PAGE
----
Soldner: Secret Wars
Any time you start or end a mission in Soldner: Secret Wars, some guy says â€œZOLD-nerrrâ€ while itâ€™s loading. He sounds really bored, and you can hardly blame him, as heâ€™s in the unenviable job of narrating one of the worst action games youâ€™ll ever play.
In Soldner, you play a soldner, which the manual defines as a â€œrather small but highly specialized mercenary.â€ They seem regular sized, but the part about being a mercenary is dead on. You pick from a list of missions, accomplish them, and then return to base to reap the reward, which is often a new vehicle or another kind of gun. Sometimes you also win another idiot team member who will disregard your orders and do things like sit in the gunnerâ€™s seat of your tank, shooting at nothing in particular and refusing to let you take the controls.
Your idiot team members arenâ€™t too great of a liability, because your opponents are equally dumb. Your objective is often to blow up or steal something, all the while the enemy troops are zigzagging off in random directions or running back and forth inside houses because they apparently havenâ€™t mastered the concept of doors. Some of them are ramming tanks and jeeps into trees. In the midst of this chaos, itâ€™s a simple matter to accomplish your objective and simply leave without any bloodshed.
What hurts most about Soldner is that itâ€™s doing things that other first-person shooters should be doing. Remember when Red Faction promised destructible terrain in a first-person shooter? Itâ€™s a sad joke that a game like Soldner finally delivers on this promise. Buildings can be knocked over and destroyed. You can blow a hole in a wall if you donâ€™t feel like using the door. Trees fall over and serve as cover. Explosions even dig shallow craters in the ground. In multiplayer games, a captured base is reduced to a smoking ruin by the time the round is over. It makes you appreciate just how silly it is in Battlefield Vietnam and Joint Operations that all those thatch huts are still standing.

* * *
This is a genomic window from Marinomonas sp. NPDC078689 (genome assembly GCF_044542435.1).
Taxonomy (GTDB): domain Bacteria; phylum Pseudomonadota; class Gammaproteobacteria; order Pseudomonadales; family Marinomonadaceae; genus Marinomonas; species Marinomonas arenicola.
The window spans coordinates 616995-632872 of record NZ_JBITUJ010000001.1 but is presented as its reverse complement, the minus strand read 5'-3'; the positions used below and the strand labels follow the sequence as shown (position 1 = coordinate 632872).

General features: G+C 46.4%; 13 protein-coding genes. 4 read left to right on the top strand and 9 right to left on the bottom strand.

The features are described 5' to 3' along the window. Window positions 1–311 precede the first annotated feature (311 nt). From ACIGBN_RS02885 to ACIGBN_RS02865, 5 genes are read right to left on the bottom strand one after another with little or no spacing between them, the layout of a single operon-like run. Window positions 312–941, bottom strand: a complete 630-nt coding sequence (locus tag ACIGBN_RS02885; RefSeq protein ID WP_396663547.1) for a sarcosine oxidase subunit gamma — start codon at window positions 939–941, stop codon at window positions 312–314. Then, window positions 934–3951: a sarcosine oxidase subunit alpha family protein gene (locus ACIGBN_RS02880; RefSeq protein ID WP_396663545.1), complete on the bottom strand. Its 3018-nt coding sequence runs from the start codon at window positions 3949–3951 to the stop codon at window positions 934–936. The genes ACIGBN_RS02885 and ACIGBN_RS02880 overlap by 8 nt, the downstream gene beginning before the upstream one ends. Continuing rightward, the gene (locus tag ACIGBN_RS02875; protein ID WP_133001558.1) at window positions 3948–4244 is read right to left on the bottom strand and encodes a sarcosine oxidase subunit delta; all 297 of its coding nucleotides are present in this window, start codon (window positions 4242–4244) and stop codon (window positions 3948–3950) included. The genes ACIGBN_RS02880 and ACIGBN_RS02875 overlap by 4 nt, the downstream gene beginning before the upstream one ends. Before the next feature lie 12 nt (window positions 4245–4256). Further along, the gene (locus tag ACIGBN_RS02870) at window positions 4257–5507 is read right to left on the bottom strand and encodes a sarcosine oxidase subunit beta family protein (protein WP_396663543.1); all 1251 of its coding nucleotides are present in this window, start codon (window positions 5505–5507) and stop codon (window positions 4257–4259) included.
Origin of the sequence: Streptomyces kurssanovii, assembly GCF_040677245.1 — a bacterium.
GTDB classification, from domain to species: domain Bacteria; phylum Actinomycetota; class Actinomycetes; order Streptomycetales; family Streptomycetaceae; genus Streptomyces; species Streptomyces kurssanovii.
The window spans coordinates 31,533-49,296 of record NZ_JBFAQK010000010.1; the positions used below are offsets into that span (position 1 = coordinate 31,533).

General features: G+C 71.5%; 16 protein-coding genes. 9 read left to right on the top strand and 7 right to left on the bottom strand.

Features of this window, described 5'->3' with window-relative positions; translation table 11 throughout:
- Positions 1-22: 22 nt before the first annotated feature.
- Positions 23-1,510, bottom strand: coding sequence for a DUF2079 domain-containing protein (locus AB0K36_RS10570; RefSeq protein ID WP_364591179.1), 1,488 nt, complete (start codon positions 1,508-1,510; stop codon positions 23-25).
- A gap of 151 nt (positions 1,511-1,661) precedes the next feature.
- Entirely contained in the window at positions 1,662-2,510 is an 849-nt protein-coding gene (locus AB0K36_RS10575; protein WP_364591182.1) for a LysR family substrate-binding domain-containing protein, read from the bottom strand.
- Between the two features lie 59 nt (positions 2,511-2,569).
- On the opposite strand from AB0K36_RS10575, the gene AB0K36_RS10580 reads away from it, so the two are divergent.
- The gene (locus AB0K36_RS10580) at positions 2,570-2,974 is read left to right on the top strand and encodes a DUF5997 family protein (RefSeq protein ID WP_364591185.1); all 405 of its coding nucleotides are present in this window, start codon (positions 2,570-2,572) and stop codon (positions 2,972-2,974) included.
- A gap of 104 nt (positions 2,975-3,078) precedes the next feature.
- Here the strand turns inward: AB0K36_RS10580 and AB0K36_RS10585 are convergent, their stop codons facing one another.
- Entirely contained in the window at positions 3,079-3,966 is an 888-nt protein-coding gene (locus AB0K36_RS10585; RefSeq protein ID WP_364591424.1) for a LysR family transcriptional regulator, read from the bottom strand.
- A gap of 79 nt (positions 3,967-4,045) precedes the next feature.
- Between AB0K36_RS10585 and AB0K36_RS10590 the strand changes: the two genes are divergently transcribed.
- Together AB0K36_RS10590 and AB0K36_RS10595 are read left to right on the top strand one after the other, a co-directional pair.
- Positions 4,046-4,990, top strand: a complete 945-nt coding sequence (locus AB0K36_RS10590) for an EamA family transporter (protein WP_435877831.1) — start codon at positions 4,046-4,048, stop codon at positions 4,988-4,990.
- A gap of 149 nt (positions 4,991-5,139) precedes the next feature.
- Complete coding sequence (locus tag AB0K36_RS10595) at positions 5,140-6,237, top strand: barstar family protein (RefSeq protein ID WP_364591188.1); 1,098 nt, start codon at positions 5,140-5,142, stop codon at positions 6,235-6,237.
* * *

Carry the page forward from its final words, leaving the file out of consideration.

Soldnerâ€™s dynamic campaign is also a wonderful feature that should be in more games. It lets you build up a team and a cache of equipment over time, much like you did in X-COM. You can equip your soldners however you want for each mission, making use of all sorts of vehicles to get you where you need to go. Imagine loading up in a helicopter, flying to your objective, doing the dynamically generated deed, and then flying home. It would have a great â€œall in a dayâ€™s workâ€ vibe, but in Soldner, itâ€™s just pointless. Since no oneâ€™s going to put up a fight, you can destroy your target from a kilometer away in a tank.
Itâ€™s too bad that such potentially great features are wasted on a game as bad as Soldner. Itâ€™s a sad state of affairs when a patched up game is worse and less ambitious than Breed, Chrome, or Conflict: Desert Storm II.
System Requirements: Pentium III 750 MHz, 256 MB RAM, Win98SE
- Buy Game